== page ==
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I know this is a goldwing site. Let me first state that I've owed goldwings for the last 18 years. My first wing was a 1000 not sure of the year, but it featured removeable Samsonite luggage.

Currently I'm looking for a 2009 , 2010 low mileage with nav/ abs. Let me tell you it's pretty hardfinding one that fits the bill.



I've noticed the bmw k1200lt any thoughts on comparisons between that and the wing.



I don't want to pay for new wing or bmw 1600 since it's not worth ( not much differant from 09-10's)the new price compared to a used bike with extras already included.


This post has been edited and is now in small and capital letters.
 

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Welcome to the site!!,

Have you tried Ebay, Craigs List etc. ??

As a personal courtesy to everyone here please take your caps lock key off. With it on its as if you are shouting at everyone.

Stick around the site, there will be others along to welcome you, and some of them may even have a better idea on where to locate the bike your looking for.

Henry
 

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The thing I hear about the LTs quite a bit is the final drive failures, and their top-heaviness.

IMHO, it's a little too-tourish to be a Sport Tourer, but not quite to Goldwing level of refinements when compared to the 1800.

If you love BMWs and the K-series inline 4, you'll think them a gem. If you've had Wings in the past, you'll probably want to go for the GL1800 instead.

Test-drive???
 

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First, how tall are you? I've read the 1800's can be uncomfortable for the long-legged rider.

Second, what kind of riding do you do?

My son-in-law's father has a K1200 ('04 model, IIRC). Very nice bike with heated seats, powered windshield, abs, very good audio system. Although I haven't ridden it, I know they've put over 70,000 miles on it, with many 1-2 week trips, and love it. My impression is that it would be comparable to your 1500. I don't know if they've changed much since '04, but I'd consider the BMW a very nice touring bike.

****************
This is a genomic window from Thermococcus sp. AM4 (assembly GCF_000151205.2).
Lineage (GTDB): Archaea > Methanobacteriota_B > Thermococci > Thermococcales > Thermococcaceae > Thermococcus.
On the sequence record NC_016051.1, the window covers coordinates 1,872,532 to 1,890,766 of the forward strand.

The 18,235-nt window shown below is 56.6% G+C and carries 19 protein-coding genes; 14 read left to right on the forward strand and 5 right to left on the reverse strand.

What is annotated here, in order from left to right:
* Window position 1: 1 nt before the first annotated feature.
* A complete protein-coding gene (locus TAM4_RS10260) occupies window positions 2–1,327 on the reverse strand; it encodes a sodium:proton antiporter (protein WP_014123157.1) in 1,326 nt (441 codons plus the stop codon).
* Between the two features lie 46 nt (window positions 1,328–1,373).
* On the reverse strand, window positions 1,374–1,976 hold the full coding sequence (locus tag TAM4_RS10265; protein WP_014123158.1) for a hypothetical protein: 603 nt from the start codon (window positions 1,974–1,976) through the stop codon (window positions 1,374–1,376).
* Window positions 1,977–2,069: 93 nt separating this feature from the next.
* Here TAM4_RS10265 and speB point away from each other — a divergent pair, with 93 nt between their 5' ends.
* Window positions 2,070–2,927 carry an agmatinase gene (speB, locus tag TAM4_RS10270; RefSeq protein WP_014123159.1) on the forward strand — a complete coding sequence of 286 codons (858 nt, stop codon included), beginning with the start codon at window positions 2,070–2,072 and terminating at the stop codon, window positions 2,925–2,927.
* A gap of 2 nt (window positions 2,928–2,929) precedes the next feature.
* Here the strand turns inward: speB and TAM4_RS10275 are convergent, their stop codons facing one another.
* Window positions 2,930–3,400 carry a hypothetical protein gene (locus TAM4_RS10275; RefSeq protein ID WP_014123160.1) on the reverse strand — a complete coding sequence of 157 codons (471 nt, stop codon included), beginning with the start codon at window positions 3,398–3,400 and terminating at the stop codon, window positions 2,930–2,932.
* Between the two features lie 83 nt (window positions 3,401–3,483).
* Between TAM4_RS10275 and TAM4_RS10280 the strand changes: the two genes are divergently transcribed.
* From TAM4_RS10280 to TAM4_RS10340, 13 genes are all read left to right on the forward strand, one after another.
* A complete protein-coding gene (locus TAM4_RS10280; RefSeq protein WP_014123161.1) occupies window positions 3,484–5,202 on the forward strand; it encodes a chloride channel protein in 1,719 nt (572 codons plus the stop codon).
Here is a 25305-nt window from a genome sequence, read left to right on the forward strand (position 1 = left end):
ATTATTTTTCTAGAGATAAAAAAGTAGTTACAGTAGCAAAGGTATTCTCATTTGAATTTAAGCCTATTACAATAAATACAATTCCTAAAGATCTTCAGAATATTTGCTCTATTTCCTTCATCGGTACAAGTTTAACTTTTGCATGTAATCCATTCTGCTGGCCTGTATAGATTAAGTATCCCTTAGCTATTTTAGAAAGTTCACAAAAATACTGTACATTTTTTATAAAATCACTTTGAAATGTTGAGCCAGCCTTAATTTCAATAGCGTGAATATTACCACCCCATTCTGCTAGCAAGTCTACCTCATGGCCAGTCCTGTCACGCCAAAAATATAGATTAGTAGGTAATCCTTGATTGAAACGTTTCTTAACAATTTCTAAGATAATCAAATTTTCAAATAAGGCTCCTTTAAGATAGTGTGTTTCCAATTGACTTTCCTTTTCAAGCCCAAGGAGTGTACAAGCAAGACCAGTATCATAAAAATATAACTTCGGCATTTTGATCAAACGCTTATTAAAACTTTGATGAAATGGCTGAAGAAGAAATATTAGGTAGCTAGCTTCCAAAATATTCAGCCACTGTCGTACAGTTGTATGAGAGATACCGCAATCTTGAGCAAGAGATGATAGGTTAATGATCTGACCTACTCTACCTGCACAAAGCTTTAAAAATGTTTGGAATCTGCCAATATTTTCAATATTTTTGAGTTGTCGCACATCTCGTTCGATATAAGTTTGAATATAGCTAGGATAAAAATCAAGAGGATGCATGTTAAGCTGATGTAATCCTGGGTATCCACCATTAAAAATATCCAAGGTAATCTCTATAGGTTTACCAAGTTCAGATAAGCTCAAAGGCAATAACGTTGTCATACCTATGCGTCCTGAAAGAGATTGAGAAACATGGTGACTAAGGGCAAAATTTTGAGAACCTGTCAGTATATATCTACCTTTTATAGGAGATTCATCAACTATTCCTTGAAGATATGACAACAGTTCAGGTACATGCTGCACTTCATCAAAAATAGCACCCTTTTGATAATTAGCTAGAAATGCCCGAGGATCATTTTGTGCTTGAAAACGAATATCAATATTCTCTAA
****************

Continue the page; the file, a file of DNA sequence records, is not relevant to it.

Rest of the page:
I've only rented an 1800 for two days, so my experience is admittedly limited, but I can say with confidence that if I had the budget, this is the bike that would follow me home. Very comfortable for me (5'9, 32" inseam, 160 lbs). My wife is smaller yet so we found it fit us well. Gobs of power from idle to redline, and the handling........truly addicting. Honda built it as a sport-touring bike, and I feel they truly hit the mark. This is why, given the choice I'd pick the 1800 every time. Fits me, fits my riding style.

Given that you're looking at spending some serious coin even for a used one, it may be worth it to rent one of each for a day to know which one really fits.

Best wishes, and keep us posted.

Steve
 

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I've been on road trips with my brother who owns a 1200LT and compared it to my 'Wing and thought both my 1500 and 1800 were better touring bikes. Especially the 1800 which performs a bit stronger in the twisties than the 1500. Pluses for the 'Wing are lots more low end torque, more comfortable for me, zip vibration, easier maneuvering at low speed, and better weather protection, much cheaper and less scheduled maintenance than the beemer. Pluses for the beemer are abit more sporting performance, better gas range due to a larger tank and better fuel economy, better though expensive dealer service, and easier access under the plastic. Amenities aren't too different though the 'Wing seemed to have a superior sound system, and the BMW had an electric windshield and centerstand. All in all I did prefer my Goldwing but the both are excellent bikes.

Being a frugal (cheap?) fellow I didn't look for a particularly new 1800 when I was in the market. I ended up with an '01 in great shape, lots of add on goodies and 65,000 miles. Since my 1500 was approaching 200,000 miles when I sold it and was still running like new without any repairs other than the usual consumables I don't worry about mileage on a Goldwing. More important to me is the cosmetic condition because the engines and mechanicals seem to last forever. My Illusion Red 1800 looks nearly like new and I picked it up for $9500. I could write a check for several new ones but it always makes me feel good to let some other sucker pay that ridiculous new price. I buy it after some one else has taken the beating on depreciation and has spent a bundle on aftermarket goodies.